Edison Gold-Moulded Cylinders (1902–1912)

The Man Behind / Collins and Harlan. Edison Gold-Moulded: 8650. 1904.
The Man Behind / Collins and Harlan. Edison Gold-Moulded: 8650. 1904.

By the end of the 19th century, as the limitations of brown wax cylinders became increasingly evident, Edison returned to the laboratory in an attempt to make refinements to his pioneering developments in sound recording. At that time, the standard procedure for recording brown wax cylinders was mass repetition. A performer would typically sing or play in front of a small number of horns hour after hour, with each performance yielding a small batch of cylinders. Subsequent developments in the brown wax duplication process made churning out these early cylinders easier: the acoustic dubbing method and its technologically advanced successor, the pantographic method, mitigated the necessity of the all-day performances required by those instrumentalists or singers whose tunes were in high demand. Still, the means of recording remained primitive and the quality from cylinder to cylinder was often inconsistent, with the results dependent on the number of duplication sessions involving the master cylinder, which degraded with use, and also on the recording decisions made by the engineer for any given performance.

The "Gold-Moulded" process, developed in 1902, significantly ameliorated these limitations. The process involved creating a metal mold from a wax master; a brown wax blank could then be put inside the resulting mold and subjected to a preestablished and precisely calibrated level of heat. As the blank expanded, the grooves would be pressed into the blank, and after cooling, the newly molded cylinder could be removed from the mold. The "gold" from its namesake is derived from the trace levels of the metal that were applied as a conductive agent in creating the initial mold from the wax master.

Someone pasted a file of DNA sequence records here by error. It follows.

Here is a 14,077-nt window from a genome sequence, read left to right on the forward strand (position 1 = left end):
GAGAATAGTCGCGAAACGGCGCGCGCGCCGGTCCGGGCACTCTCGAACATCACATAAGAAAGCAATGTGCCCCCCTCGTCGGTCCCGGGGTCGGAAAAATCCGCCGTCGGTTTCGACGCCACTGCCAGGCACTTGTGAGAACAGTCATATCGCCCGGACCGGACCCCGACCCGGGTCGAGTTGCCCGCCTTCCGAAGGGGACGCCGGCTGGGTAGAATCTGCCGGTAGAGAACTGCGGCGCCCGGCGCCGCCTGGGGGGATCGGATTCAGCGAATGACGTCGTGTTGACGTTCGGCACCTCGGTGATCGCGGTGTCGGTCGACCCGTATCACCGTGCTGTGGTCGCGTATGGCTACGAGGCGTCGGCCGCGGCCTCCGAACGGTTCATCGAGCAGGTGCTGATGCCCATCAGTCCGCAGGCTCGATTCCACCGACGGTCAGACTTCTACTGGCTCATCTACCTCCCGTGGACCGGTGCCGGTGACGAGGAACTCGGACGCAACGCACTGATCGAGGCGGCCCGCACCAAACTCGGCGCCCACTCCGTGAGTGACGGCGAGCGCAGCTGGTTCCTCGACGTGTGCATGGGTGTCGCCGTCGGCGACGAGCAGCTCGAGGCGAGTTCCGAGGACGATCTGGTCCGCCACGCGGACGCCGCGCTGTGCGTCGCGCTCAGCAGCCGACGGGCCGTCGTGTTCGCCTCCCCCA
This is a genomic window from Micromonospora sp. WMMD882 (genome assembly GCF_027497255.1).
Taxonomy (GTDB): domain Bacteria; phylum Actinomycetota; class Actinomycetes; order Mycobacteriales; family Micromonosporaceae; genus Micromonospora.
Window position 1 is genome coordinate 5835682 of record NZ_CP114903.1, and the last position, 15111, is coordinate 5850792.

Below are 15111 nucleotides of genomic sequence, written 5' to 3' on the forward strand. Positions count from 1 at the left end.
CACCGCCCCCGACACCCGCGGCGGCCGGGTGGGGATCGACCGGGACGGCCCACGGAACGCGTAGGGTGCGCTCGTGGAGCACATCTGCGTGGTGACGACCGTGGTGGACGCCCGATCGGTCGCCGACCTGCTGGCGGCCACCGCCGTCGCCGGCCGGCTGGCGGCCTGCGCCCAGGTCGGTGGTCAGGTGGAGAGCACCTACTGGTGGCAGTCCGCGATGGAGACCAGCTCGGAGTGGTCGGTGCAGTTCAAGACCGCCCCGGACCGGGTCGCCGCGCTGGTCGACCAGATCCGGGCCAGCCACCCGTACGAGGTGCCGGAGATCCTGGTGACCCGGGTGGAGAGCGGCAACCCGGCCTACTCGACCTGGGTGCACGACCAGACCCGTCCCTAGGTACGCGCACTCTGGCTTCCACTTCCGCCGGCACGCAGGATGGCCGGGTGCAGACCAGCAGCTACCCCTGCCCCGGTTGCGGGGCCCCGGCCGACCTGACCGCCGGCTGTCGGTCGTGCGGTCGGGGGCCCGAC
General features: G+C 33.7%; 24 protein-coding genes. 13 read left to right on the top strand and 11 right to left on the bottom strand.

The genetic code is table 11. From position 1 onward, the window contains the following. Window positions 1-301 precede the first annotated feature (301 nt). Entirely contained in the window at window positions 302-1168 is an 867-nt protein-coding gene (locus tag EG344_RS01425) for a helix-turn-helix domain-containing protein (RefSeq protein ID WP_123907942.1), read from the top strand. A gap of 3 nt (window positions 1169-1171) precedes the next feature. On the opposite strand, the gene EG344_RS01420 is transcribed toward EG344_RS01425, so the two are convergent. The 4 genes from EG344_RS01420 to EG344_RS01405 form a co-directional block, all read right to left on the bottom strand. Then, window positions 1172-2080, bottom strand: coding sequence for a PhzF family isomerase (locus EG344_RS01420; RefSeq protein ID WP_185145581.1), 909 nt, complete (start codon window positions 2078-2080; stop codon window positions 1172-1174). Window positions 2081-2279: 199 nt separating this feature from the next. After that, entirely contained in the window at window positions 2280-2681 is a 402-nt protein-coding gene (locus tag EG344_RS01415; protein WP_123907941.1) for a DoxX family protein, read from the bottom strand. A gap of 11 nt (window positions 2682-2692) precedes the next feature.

With Edison Gold-Moulded cylinders, playback speed was standardized at 160 revolutions per minute (RPM). The number of grooves on gold-molded cylinders remained the same as for brown wax cylinders, at 100 TPI, or threads per inch. (At 160 RPM, a cylinder of 100 TPI will play for about 1.5 to 2.5 minutes—hence the "two-minute" label commonly given to Edison Gold-Moulded recordings.) Thanks to improved efficiency in the duplication of cylinders as well as the burgeoning commercial success of the industry overall, Edison's cylinder recordings began selling in greater numbers from 1902 on.

The popular songs, instrumental pieces, and vaudeville routines of the day formed the bulk of the Edison Gold-Moulded series. Between 1902 and 1912, when these cylinders were discontinued, thousands of titles were recorded and issued. As a mature technology, with remarkable fidelity compared to the discs of the day, the cylinders preserve an entire era of popular entertainment. Singers of popular songs like Billy Murray , instrumentalists like banjo player Vess Ossman , and such bands as the New York Military Band recorded hundreds of popular cylinders for Edison and other companies. Other performers—Len Spencer and Arthur Collins , for example—presented vaudeville routines and ethnic comedy that were staples of that time but have been largely forgotten today.